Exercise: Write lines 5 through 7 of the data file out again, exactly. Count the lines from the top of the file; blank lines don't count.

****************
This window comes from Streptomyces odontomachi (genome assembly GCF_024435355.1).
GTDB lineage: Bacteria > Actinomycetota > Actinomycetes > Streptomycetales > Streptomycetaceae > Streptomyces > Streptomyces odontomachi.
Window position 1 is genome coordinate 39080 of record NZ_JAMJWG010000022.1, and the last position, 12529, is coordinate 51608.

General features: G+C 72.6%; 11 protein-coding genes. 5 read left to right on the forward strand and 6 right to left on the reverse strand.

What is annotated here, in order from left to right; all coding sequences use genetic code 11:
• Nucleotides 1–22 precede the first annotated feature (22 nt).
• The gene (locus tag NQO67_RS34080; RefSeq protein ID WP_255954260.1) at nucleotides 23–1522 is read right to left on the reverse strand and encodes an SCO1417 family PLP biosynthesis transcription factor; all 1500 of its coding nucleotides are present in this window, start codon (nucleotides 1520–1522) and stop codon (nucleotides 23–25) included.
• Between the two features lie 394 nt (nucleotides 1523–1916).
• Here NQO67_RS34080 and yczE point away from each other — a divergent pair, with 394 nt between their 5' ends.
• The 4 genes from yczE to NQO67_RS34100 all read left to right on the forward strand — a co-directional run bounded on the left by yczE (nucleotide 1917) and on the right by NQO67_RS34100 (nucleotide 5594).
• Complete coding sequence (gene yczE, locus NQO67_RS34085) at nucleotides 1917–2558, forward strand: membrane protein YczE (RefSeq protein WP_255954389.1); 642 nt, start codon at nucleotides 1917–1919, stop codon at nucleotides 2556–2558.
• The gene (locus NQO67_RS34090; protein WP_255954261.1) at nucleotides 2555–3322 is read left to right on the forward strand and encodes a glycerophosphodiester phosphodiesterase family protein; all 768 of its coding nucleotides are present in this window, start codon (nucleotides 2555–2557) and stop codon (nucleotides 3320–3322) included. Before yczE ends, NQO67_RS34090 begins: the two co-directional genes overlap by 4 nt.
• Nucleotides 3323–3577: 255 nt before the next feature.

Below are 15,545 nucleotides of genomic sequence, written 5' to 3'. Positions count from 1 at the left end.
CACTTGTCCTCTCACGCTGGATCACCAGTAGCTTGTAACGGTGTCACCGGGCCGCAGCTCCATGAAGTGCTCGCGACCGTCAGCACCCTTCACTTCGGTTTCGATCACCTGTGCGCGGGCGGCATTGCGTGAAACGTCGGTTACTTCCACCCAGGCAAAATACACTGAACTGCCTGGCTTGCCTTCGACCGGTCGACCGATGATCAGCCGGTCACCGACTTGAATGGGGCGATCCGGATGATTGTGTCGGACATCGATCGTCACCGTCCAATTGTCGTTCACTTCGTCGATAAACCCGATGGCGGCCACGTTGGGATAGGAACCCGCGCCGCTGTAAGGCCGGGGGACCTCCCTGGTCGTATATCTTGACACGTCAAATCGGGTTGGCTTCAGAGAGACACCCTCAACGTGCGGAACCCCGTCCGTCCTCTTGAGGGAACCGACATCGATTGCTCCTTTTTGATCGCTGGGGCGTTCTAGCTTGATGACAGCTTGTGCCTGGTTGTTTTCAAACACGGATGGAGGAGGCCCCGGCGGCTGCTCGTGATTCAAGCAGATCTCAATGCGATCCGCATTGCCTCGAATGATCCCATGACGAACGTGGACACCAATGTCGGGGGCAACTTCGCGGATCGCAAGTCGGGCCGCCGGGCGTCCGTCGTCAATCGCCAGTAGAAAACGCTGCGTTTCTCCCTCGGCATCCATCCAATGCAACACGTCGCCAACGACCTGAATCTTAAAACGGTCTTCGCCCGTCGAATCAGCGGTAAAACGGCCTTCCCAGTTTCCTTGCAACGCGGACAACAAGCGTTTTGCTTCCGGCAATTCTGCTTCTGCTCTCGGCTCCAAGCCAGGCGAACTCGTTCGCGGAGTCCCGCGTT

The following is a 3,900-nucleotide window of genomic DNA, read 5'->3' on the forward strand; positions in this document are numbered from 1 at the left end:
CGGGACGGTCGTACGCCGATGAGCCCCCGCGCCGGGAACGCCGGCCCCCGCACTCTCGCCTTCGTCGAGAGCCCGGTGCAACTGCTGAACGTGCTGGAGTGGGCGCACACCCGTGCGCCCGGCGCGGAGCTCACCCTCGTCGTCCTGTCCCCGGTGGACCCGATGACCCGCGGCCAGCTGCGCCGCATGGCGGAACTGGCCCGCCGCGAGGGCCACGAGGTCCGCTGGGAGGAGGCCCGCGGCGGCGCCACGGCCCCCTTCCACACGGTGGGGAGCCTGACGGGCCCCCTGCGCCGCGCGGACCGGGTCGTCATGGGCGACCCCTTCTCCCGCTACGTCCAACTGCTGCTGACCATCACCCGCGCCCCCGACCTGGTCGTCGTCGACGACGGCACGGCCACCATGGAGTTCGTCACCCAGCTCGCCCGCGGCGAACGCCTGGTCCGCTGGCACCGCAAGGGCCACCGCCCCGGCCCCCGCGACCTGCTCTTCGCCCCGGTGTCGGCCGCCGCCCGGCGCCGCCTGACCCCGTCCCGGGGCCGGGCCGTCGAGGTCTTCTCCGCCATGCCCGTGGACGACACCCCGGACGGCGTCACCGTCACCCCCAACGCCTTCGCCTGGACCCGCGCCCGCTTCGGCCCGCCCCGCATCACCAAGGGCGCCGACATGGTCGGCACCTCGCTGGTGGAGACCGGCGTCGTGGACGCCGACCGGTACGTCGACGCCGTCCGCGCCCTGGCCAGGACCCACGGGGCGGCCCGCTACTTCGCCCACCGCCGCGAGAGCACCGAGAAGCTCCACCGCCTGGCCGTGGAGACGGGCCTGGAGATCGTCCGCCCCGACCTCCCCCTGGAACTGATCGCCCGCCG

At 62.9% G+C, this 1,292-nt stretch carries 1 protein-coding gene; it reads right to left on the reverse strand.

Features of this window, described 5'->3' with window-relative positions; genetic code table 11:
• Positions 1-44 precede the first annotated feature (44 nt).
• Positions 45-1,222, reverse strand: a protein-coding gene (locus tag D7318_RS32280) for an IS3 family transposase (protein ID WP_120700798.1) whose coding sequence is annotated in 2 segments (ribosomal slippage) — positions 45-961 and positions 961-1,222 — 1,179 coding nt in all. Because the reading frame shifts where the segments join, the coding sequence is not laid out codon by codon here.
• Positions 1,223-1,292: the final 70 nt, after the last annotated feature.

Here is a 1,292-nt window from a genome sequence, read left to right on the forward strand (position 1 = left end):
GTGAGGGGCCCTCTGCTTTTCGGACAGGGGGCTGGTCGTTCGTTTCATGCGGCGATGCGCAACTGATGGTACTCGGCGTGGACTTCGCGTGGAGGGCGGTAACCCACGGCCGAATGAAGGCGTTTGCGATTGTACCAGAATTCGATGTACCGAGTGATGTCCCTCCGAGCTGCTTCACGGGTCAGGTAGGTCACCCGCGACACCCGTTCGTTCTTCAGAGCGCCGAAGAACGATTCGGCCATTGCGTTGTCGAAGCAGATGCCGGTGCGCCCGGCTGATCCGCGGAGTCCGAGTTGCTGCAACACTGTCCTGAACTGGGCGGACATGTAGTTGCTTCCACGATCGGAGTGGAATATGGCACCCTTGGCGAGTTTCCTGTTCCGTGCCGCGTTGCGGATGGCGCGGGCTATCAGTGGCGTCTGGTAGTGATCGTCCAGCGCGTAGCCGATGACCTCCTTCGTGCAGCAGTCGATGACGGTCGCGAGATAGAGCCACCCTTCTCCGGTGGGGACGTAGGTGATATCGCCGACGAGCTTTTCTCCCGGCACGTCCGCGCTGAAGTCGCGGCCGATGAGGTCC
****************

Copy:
What is annotated here, in order from left to right; all coding sequences use genetic code 11:
• Nucleotides 1–22 precede the first annotated feature (22 nt).
• The gene (locus tag NQO67_RS34080; RefSeq protein ID WP_255954260.1) at nucleotides 23–1522 is read right to left on the reverse strand and encodes an SCO1417 family PLP biosynthesis transcription factor; all 1500 of its coding nucleotides are present in this window, start codon (nucleotides 1520–1522) and stop codon (nucleotides 23–25) included.